Niger Rapid Intervention Company

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The Niger Rapid Intervention Company is a 130 man special forces unit trained by the United States Military to conduct counter-terrorist operations in 2003-2006 in Niger. The NRIC is a unit of the Nigerien Armed Forces, and is one of a number of small forces trained for African nations as part of the Pan Sahel Initiative (2002-2004) and Trans-Saharan Counterterrorism Initiative.

In August 2007 the Niger Movement for Justice, MNJ, a Tuareg based insurgence group, claimed defections from the army had increased their numbers to over 2000 fighters. Some sources claim that defections included the entire Niger Rapid Intervention Company. Western journalists have also claimed that the NRIC was previously drafted into use as security for the French conglomerate Areva NC's Uranium mines in Arlit, northern Niger. [1] Still other sources have claimed that it (and the rebel movement) had been created by the government itself in order to ratchet up tension in the region and thereby secure Western military aid. [2] Subsequent comuniques by the MNJ have claimed that their forces include a unit titled TIR (Troupes d’Intervention Rapide). These claims have never been independently verified. [3]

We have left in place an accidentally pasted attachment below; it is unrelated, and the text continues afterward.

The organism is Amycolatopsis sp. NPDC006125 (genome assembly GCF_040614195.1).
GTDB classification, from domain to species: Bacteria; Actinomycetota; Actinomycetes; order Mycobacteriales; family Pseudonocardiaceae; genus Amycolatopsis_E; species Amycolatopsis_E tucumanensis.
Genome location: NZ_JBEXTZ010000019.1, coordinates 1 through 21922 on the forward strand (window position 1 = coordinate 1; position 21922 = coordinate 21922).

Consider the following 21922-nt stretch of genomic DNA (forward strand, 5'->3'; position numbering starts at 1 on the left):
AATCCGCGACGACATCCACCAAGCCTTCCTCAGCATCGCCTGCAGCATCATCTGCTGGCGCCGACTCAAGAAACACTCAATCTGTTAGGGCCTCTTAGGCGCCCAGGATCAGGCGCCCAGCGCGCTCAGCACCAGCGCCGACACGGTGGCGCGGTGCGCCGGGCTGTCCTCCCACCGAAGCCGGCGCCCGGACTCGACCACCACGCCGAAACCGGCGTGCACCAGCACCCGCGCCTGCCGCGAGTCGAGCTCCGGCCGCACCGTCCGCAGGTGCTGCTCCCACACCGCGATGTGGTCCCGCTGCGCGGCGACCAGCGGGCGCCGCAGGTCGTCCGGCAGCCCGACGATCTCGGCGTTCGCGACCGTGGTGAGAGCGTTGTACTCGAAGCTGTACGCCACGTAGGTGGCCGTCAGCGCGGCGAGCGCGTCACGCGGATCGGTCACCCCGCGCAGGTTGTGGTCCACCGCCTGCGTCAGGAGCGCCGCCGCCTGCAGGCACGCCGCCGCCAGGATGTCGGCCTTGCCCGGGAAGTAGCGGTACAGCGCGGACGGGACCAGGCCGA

Notes[edit]

  1. ^ NIGER: Five killed as army clashes with Tuaregs in desert north. United Nations Office for the Coordination of Humanitarian Affairs - Integrated Regional Information Networks (IRIN): 7 October 2004.
    American Forces Train Nigerien Troops: American Forces Press Service, 10 March 2006. EUCOM-based troops training Mali, Mauritania militaries for border patrols. Jon R. Anderson, Stars and Stripes European edition, Wednesday, March 17, 2004.
    U.S. Special Ops troops preparing to train foreign soldiers in Africa. Charlie Coon, Stars and Stripes European edition, Sunday, May 15, 2005.
    Some of a number of US Military articles detailing such continued training.
  2. ^ Fake Terror and Instability in North Africa. Sam Urquhart, Dissident Voice: 5 July 2007.
    For background on the US involvement in the 2004 Algeria-based Salafist Group for Preaching and Combat pursuit see: Pursuing Terrorists in the Great Desert. The U.S. Military's $500 Million Gamble to Prevent the Next Afghanistan, by Raffi Khatchadourian, Village Voice, January 31st, 2006.
  3. ^ MNJ Communique 11 November, 2007.

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